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Literacy Workshop Annotation November 6, 2013. Annotation Guidelines (6-point System) Circle Academic/Key vocabulary Box challenging words you might need.

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Presentation on theme: "Literacy Workshop Annotation November 6, 2013. Annotation Guidelines (6-point System) Circle Academic/Key vocabulary Box challenging words you might need."— Presentation transcript:

1 Literacy Workshop Annotation November 6, 2013

2 Annotation Guidelines (6-point System) Circle Academic/Key vocabulary Box challenging words you might need to clarify. Key Academic Vocabulary Annotation Symbols Include these symbols within the text: Connect Symbols to Margin Notes Write brief comments in the margins near the symbols Underline the author’s claim and/or the main ideas In your own words, summarize the claim and/or the main ideas. [Bracket] evidence or examples that support the author's claim and/or the main ideas Note how the evidence/examples support the claim or main ideas. Question Mark ? for text that is confusing or puzzling Write specific questions to which you would like answers. Star ★ for other relevant information (not underlined or in brackets) Ideas for Margin Notes: (see back) * visualize - illustrate ideas in text; draw pictures or symbols * summarize - tell what the paragraph is about in your own words * clarify - define key terms and analyze ideas presented in text * connect - relate the ideas to your own life and to the world * respond - comment on the text (personal or analytical comments) * question - ask questions pertaining to ideas in the text Challenging Vocabulary

3 Implementation: Your individual teachers will provide direction as to how the system will be implemented in each of your classes. Implementation may not be the same from room to room, but the system itself, as outlined this morning, will remain consistent. how something is applied or used the six symbols will stay the same

4 Annotation note-taking sheet \\bchs-admin2\homefolder$\khanf\My Documents\annotation notetaking sheet.docx

5 Implementation is going to vary… …from subject to subject …from text to text *I’m going to share one approach to one piece of text in one subject area.

6 Starting Place: CCSS.ELA-Literacy.RST Determine the central ideas or conclusions of a text; trace the text’s explanation or depiction of a complex process, phenomenon, or concept; provide an accurate summary of the text.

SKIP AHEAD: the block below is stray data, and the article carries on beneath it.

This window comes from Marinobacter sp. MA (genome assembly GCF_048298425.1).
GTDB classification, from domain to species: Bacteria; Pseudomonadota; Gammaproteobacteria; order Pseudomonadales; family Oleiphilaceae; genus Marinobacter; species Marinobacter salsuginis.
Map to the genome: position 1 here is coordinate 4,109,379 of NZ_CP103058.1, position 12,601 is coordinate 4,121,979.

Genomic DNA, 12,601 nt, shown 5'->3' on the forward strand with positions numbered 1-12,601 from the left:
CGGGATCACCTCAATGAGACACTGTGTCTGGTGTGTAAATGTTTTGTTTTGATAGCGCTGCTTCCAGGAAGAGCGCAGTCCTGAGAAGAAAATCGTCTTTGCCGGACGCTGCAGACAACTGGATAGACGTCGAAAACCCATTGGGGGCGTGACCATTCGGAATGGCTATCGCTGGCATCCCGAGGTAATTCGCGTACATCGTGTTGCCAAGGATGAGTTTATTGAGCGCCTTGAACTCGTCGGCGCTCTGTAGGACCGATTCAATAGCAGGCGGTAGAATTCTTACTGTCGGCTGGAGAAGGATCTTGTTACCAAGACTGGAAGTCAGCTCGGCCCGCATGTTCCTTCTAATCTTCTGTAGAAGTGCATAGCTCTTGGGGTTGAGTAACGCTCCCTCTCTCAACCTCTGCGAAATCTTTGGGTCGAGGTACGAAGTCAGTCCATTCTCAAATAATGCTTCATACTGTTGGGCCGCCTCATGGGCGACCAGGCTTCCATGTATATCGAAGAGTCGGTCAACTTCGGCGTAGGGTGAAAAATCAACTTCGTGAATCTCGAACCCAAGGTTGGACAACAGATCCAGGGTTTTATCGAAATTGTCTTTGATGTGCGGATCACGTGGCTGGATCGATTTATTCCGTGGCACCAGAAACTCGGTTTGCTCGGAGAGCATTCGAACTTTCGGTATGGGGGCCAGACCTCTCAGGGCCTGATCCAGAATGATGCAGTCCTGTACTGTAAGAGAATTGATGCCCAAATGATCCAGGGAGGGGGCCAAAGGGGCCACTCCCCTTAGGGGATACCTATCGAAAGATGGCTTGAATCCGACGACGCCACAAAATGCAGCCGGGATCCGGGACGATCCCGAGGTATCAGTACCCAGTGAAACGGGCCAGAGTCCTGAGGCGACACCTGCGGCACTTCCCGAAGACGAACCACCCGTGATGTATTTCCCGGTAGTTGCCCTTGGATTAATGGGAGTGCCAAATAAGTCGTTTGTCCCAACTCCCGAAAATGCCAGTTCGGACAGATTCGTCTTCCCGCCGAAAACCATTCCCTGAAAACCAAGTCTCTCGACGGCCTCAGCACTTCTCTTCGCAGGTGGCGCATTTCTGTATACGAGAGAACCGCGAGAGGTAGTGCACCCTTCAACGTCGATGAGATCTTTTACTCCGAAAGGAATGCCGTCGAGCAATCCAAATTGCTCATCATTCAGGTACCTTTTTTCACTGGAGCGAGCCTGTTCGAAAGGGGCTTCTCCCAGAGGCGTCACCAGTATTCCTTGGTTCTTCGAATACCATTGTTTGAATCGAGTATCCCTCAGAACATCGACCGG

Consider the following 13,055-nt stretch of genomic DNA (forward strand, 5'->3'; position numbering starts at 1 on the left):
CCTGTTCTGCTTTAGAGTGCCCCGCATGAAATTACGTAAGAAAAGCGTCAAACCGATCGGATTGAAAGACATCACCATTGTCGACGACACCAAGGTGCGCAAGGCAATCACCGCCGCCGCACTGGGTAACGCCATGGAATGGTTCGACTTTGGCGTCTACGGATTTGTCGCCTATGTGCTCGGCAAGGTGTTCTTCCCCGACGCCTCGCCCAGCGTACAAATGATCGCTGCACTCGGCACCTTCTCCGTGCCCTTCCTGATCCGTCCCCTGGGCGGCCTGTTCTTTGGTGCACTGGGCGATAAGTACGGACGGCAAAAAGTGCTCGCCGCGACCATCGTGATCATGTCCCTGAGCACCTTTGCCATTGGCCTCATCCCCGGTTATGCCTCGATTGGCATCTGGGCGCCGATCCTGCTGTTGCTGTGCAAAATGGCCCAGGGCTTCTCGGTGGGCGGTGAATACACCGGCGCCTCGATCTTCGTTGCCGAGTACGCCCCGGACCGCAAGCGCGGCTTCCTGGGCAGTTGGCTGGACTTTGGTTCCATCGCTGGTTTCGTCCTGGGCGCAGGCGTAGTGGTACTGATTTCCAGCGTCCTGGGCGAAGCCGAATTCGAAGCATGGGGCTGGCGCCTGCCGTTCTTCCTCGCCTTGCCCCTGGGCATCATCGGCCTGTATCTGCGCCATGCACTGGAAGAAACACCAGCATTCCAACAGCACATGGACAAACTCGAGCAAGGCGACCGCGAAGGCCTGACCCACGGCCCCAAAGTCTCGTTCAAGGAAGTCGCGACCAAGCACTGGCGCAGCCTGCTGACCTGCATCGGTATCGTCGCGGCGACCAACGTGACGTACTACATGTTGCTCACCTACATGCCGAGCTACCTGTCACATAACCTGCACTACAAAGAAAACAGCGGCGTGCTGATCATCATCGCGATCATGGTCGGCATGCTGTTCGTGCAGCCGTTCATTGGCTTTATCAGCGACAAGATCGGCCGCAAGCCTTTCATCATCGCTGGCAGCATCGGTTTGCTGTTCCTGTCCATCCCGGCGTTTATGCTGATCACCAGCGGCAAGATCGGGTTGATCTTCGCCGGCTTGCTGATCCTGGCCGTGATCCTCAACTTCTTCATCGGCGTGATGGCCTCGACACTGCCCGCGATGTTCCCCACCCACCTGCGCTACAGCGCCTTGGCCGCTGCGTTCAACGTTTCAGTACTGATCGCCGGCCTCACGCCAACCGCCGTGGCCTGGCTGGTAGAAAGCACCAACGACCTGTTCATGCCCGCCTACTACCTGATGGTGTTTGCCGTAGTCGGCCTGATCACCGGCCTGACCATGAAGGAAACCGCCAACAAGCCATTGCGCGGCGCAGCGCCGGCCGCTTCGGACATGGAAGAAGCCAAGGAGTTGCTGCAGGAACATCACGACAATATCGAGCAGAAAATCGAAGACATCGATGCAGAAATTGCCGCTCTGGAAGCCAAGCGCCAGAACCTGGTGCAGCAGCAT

7 objective: After a close reading of the article “Brain Regions Can Be Specifically Trained,” participants will write a summary in which they note the main idea/s and supporting evidence.

8 Approach: When the lesson is centered around a piece of text, consider an into, through, and beyond approach. (pre-reading, reading, post-reading)

9 (into piece) Quick-Write: “Playing video games does more harm (to those who play them) than good.” Agree or disagree and justify your position. Use sentence starter: I agree/disagree with this statement because…

10 Pair-Share: Establish an elbow partner. Establish Partner A and Partner B. On my cue (not yet), share your response with your partner. My signal for bringing the room back together: “…let me have your attention…” Partner A go first. Go!

11 (into piece) Vocabulary: Tier 2 relevant, quantified, colleagues, plasticity, pronounced Tier 3 control group, therapeutic, psychiatric, hippocampus, prefrontal cortex, cerebellum

12 (through) Reading the Text We will read the article together the first time through. Volunteers will read each of the four paragraphs aloud. After each paragraph, we will pause briefly for reflection.

13 (through) Reading the Text The first time through, note what strikes you using the 6-point annotation system. Be on the look out for main idea and support in particular as per our objective. Don’t feel you have to utilize all 6 symbols the first time through. You will perform a second reading of the text independently during which you will provide further annotation. *(while you read)

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15 (through) Re-Read: Provide further Annotation. Follow the instructions outlined on the handout (back of the article). Use all of the symbols as per the instructions. *(after you read)

16 Annotating instructions: 11-6 annotation instructions.docx How much to annotate?

17 (through) Compare-Share: On my cue, share your annotations - symbols and comments in the margins - with a partner. My signal for bringing the room back together: “…let me have your attention.” Go!

18 objective: After a close reading of the article “Brain Regions Can Be Specifically Trained,” participants will write a summary in which they note the main idea/s and supporting evidence.

19 (beyond) Summary: Write a summary of the article (about 100 words or “about a benjamin”).

20 Summary Frame The main idea in the article “Brain Regions Can Be Specifically Trained” is… (paraphrase) In support of this, the article states… (quote) It goes on to say… (paraphrase) Finally, there is mention of… (paraphrase) I think this article… (personal reflection)

21 (beyond) Performance Task Design an experiment to address one of the following questions: Does video gaming… make you smarter?” improve your spatial navigation?” increase your memory?” make you a more effective strategic planner?” improve your fine motor skills?”

22 (beyond) Cross curricular connection: How many hours (total) did the adults who participated in the study actually play Super Mario 64? Write a word problem for the above scenario, based on what it says in the text.

23 Implementation: You know your style and you know your students. Do what works for you and, ultimately, do what works for them.

24 Don’t Hate. Annotate!

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